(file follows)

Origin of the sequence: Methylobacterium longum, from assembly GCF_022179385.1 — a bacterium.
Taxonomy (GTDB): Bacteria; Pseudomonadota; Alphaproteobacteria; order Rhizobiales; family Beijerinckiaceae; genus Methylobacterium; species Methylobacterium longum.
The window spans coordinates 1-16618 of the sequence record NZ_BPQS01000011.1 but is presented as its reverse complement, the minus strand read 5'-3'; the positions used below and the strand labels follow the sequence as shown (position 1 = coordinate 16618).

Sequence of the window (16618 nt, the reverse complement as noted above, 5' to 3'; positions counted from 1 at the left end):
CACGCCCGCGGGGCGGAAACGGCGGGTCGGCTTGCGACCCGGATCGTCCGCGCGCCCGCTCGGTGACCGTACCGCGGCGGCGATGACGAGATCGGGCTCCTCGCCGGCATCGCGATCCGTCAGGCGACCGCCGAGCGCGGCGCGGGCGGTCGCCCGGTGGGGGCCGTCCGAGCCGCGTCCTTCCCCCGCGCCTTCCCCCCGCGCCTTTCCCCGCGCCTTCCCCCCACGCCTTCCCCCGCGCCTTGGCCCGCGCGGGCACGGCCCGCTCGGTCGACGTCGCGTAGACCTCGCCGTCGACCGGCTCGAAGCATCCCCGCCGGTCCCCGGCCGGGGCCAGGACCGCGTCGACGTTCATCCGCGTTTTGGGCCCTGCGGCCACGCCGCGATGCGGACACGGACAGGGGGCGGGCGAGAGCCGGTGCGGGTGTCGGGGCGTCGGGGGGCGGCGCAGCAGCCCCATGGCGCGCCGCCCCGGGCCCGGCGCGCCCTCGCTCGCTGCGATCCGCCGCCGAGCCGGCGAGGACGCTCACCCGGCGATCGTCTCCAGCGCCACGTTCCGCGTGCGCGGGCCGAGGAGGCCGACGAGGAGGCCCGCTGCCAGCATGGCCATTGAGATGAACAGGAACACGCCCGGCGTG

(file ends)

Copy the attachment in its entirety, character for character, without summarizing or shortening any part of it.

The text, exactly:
Origin of the sequence: Methylobacterium longum, from assembly GCF_022179385.1 — a bacterium.
Taxonomy (GTDB): Bacteria; Pseudomonadota; Alphaproteobacteria; order Rhizobiales; family Beijerinckiaceae; genus Methylobacterium; species Methylobacterium longum.
The window spans coordinates 1-16618 of the sequence record NZ_BPQS01000011.1 but is presented as its reverse complement, the minus strand read 5'-3'; the positions used below and the strand labels follow the sequence as shown (position 1 = coordinate 16618).

Sequence of the window (16618 nt, the reverse complement as noted above, 5' to 3'; positions counted from 1 at the left end):
CACGCCCGCGGGGCGGAAACGGCGGGTCGGCTTGCGACCCGGATCGTCCGCGCGCCCGCTCGGTGACCGTACCGCGGCGGCGATGACGAGATCGGGCTCCTCGCCGGCATCGCGATCCGTCAGGCGACCGCCGAGCGCGGCGCGGGCGGTCGCCCGGTGGGGGCCGTCCGAGCCGCGTCCTTCCCCCGCGCCTTCCCCCCGCGCCTTTCCCCGCGCCTTCCCCCCACGCCTTCCCCCGCGCCTTGGCCCGCGCGGGCACGGCCCGCTCGGTCGACGTCGCGTAGACCTCGCCGTCGACCGGCTCGAAGCATCCCCGCCGGTCCCCGGCCGGGGCCAGGACCGCGTCGACGTTCATCCGCGTTTTGGGCCCTGCGGCCACGCCGCGATGCGGACACGGACAGGGGGCGGGCGAGAGCCGGTGCGGGTGTCGGGGCGTCGGGGGGCGGCGCAGCAGCCCCATGGCGCGCCGCCCCGGGCCCGGCGCGCCCTCGCTCGCTGCGATCCGCCGCCGAGCCGGCGAGGACGCTCACCCGGCGATCGTCTCCAGCGCCACGTTCCGCGTGCGCGGGCCGAGGAGGCCGACGAGGAGGCCCGCTGCCAGCATGGCCATTGAGATGAACAGGAACACGCCCGGCGTG